An in-depth look at the Delaware Department of Transportation's land
Judges' comments: "The News Journal's look at the
Delaware Department of Transportation's real estate practices was a
classic story of how taxpayers
lose out through the bungling, ineptitude and cronyism of government
bureaucrats. After more than four dozen stories, state officials ordered an
overhaul of the department's land office that promises to save the public
significant sums of money."
Television - Below Top 20 Market
IRE Certificate to Stuart Watson and Richard Adkins
Raleigh, N.C., for "Military Medical Malpractice: Who Pays the Price?"
Stuart Watson reports on how medical malpractice remains a well-kept
military secret, with no one protecting millions of U.S. servicemen and
women or their families from inept doctors.
Judges' comments: "WRAL-TV of Raleigh, N.C. probed an area the public
rarely considers -- the quality of medicine in the military -- and exposed
shocking standards and practices that hurt the lives and families of many
people. It's never easy to investigate the military, but WRAL successfully
showed that while the United States may field the best armed forces in the
world, the men and women who serve their country are at risk when they
turn to the services for health care. WRAL's work benefited from a joint
effort with the Dayton (Ohio) Daily News, whose series, "Unnecessary Danger," was
a finalist in the medium newspapers category. "
Newspapers - Circulation Below
IRE Certificate to Anne Brennan and William Mills
Cape Cod Times,
Mass. for "Broken
Trust: The Failed Cleanup at the Massachusetts Military Reservation."
Reporters Anne Brennan and William Mills report on the flawed hazardous
waste cleanup at the Massachusetts Military Reservation on Cape Cod and
the possible effects on public health.
Judges' comments: Cape Cod Times' exploration of contamination by the
military of crucial ground water supplies was an exhaustive, persistent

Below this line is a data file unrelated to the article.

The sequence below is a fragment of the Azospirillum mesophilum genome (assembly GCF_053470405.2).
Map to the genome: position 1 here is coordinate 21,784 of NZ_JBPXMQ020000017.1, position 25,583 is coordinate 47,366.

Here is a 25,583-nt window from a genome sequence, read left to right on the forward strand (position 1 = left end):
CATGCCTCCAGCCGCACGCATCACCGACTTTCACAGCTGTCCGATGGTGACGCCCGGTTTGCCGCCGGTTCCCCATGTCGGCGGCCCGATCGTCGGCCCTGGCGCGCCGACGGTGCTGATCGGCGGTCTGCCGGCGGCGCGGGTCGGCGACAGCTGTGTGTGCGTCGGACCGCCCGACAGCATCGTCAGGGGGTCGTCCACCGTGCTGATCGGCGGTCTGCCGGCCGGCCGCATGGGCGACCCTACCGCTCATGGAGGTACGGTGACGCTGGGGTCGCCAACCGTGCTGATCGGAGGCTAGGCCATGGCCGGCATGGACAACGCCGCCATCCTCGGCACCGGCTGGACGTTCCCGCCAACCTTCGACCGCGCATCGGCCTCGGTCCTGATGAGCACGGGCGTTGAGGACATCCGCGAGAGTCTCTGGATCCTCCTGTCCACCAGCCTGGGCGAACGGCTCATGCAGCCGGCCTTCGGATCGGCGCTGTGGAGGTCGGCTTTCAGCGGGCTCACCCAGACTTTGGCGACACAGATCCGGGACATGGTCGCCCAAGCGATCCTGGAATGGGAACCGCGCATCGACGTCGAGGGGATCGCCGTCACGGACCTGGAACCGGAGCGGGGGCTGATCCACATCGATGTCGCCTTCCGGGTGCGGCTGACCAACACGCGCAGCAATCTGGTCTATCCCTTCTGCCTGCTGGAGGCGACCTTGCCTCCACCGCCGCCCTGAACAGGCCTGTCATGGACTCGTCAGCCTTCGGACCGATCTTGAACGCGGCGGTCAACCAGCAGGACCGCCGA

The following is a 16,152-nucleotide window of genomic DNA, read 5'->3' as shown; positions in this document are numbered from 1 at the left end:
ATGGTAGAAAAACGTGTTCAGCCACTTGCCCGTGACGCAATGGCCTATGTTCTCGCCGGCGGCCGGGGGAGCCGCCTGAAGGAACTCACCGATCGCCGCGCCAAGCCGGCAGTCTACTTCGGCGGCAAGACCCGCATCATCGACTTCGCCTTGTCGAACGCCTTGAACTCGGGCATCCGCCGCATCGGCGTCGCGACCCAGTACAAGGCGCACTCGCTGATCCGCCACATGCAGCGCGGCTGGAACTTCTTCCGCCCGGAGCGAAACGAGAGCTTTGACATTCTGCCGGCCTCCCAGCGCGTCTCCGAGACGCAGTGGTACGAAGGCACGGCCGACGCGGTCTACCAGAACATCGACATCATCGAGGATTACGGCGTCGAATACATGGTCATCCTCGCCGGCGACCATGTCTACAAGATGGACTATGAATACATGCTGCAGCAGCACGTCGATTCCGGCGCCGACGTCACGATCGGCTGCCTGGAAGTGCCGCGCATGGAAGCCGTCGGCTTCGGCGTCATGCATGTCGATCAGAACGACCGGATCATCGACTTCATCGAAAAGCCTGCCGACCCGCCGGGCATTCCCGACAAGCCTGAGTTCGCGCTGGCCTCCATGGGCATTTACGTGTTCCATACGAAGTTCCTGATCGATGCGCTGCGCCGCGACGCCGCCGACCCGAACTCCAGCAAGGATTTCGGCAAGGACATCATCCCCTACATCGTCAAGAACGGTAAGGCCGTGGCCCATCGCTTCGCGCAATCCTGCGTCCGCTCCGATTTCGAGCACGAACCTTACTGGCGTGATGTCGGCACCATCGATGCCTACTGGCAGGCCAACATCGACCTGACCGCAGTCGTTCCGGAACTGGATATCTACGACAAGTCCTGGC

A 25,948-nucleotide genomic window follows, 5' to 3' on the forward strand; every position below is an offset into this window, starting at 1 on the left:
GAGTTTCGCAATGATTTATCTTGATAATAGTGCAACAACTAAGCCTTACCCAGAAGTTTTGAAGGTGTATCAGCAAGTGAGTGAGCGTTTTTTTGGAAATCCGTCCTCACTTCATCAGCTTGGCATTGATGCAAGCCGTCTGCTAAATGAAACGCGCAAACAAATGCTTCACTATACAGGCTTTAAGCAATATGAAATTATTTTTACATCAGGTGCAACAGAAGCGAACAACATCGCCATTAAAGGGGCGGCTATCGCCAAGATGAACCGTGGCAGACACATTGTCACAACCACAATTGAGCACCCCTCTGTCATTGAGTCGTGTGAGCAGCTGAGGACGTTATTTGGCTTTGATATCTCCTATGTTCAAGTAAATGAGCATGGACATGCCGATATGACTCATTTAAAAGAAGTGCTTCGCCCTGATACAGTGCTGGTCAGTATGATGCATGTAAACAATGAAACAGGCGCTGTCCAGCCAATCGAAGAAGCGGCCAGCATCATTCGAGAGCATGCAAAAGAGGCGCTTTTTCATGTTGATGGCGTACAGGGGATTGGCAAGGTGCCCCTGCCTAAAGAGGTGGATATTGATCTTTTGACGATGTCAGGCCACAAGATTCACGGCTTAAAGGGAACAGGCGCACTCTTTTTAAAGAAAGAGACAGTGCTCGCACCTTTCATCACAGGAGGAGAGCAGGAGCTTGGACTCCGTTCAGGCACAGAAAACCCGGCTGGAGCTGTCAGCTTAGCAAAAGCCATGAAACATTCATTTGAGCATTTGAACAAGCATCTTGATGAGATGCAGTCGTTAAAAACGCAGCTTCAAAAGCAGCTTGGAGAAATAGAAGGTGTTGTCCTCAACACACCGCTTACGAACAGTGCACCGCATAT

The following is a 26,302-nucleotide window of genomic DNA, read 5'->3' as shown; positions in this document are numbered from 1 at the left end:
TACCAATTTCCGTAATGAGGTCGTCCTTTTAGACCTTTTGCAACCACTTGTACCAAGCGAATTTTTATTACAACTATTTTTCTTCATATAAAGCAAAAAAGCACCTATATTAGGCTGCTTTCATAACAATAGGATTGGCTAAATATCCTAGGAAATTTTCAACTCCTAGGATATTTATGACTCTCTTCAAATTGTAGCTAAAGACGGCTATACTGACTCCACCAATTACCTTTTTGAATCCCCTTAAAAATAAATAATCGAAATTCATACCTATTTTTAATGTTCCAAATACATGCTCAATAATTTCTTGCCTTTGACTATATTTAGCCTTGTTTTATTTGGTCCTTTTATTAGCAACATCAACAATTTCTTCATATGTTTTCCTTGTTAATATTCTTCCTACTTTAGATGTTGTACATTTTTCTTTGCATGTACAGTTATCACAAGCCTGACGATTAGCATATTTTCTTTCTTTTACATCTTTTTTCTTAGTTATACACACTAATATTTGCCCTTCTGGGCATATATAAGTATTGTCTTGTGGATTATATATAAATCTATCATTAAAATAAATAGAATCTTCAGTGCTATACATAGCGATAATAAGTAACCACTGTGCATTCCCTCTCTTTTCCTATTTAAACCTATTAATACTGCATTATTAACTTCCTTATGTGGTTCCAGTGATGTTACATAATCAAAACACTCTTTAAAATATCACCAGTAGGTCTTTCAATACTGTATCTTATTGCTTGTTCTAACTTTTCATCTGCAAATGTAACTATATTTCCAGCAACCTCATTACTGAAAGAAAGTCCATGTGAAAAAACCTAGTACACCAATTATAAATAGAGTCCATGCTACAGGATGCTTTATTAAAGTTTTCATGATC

effort on an issue of extreme local importance. It convincingly showed
both government incompetence and obstruction at all levels. There was good
follow-up, and it was refreshing to see a small newspaper make such a significant
commitment of resources to pursue this worthy project."
IRE Certificate to the late Angus Mackenzie, Howard Kohn and Stephen
Secrets: The CIA's War At Home Center for
Investigative Reporting, University of California
Describes the CIA's role in attempting to censor alternative newspapers
and squelch free speech from the Vietnam War forward.
Judges' comments: Secrets: The CIA's War at Home was a sweeping,
thoroughly documented and engagingly written look at Central Intelligence
Agency activities against the American people -- from illegal domestic
intelligence activities to successful attempts at restricting
constitutional protections. In tracing CIA actions since the post-World
War II formation of the agency to the present day, Secrets shows the
sustained nature of the agency's assault on the people it's supposed to
IRE Certificate to Peter Keating, Nancy Perry Graham and Tyler
Money Magazine for "Why You May Be Getting the Wrong
Peter Keating's investigation exposes the often tragic results of new
alliances among big drug companies, managed care organizations and
middlemen called pharmacy benefit managers.
Judges' comments: "How would you feel if someone changed your prescription
medication without your knowledge? In examining the growing influence of
"pharmacy benefit managers," Money magazine revealed this disturbing new
dimension of the nation's push toward managed health care -- one that
sometimes endangers lives. Money also documented growing alliances between
drug makers and these "PBMs" that raise serious questions of conflict of